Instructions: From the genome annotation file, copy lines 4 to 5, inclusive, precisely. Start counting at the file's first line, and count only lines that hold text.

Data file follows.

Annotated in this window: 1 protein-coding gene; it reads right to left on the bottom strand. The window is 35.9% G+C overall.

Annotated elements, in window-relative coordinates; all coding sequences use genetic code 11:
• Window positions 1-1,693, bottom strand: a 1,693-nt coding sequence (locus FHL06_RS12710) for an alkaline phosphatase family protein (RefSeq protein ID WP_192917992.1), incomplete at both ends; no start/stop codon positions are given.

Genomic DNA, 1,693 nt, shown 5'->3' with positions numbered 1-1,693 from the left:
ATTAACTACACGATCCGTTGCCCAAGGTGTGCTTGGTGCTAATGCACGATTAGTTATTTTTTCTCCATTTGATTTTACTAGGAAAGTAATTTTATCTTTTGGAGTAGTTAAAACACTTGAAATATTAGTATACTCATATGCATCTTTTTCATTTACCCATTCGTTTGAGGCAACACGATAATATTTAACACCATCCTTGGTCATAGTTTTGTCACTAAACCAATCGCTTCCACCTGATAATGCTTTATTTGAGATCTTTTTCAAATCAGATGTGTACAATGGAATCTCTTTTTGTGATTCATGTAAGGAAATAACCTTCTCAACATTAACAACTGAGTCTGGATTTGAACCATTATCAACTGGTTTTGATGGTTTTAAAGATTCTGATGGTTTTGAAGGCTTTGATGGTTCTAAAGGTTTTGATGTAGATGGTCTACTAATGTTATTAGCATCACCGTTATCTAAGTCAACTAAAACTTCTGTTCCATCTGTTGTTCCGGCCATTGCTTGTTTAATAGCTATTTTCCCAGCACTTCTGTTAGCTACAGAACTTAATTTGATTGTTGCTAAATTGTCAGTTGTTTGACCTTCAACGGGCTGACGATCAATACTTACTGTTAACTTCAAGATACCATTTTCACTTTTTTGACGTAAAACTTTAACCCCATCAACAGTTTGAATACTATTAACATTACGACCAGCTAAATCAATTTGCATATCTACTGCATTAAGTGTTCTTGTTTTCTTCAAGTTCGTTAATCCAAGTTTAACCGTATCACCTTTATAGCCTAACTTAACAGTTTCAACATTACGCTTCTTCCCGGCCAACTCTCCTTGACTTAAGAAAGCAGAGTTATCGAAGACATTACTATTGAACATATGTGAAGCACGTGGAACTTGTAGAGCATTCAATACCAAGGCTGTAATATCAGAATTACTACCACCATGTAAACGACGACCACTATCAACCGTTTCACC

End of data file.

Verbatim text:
Genomic DNA, 1,693 nt, shown 5'->3' with positions numbered 1-1,693 from the left:
ATTAACTACACGATCCGTTGCCCAAGGTGTGCTTGGTGCTAATGCACGATTAGTTATTTTTTCTCCATTTGATTTTACTAGGAAAGTAATTTTATCTTTTGGAGTAGTTAAAACACTTGAAATATTAGTATACTCATATGCATCTTTTTCATTTACCCATTCGTTTGAGGCAACACGATAATATTTAACACCATCCTTGGTCATAGTTTTGTCACTAAACCAATCGCTTCCACCTGATAATGCTTTATTTGAGATCTTTTTCAAATCAGATGTGTACAATGGAATCTCTTTTTGTGATTCATGTAAGGAAATAACCTTCTCAACATTAACAACTGAGTCTGGATTTGAACCATTATCAACTGGTTTTGATGGTTTTAAAGATTCTGATGGTTTTGAAGGCTTTGATGGTTCTAAAGGTTTTGATGTAGATGGTCTACTAATGTTATTAGCATCACCGTTATCTAAGTCAACTAAAACTTCTGTTCCATCTGTTGTTCCGGCCATTGCTTGTTTAATAGCTATTTTCCCAGCACTTCTGTTAGCTACAGAACTTAATTTGATTGTTGCTAAATTGTCAGTTGTTTGACCTTCAACGGGCTGACGATCAATACTTACTGTTAACTTCAAGATACCATTTTCACTTTTTTGACGTAAAACTTTAACCCCATCAACAGTTTGAATACTATTAACATTACGACCAGCTAAATCAATTTGCATATCTACTGCATTAAGTGTTCTTGTTTTCTTCAAGTTCGTTAATCCAAGTTTAACCGTATCACCTTTATAGCCTAACTTAACAGTTTCAACATTACGCTTCTTCCCGGCCAACTCTCCTTGACTTAAGAAAGCAGAGTTATCGAAGACATTACTATTGAACATATGTGAAGCACGTGGAACTTGTAGAGCATTCAATACCAAGGCTGTAATATCAGAATTACTACCACCATGTAAACGACGACCACTATCAACCGTTTCACC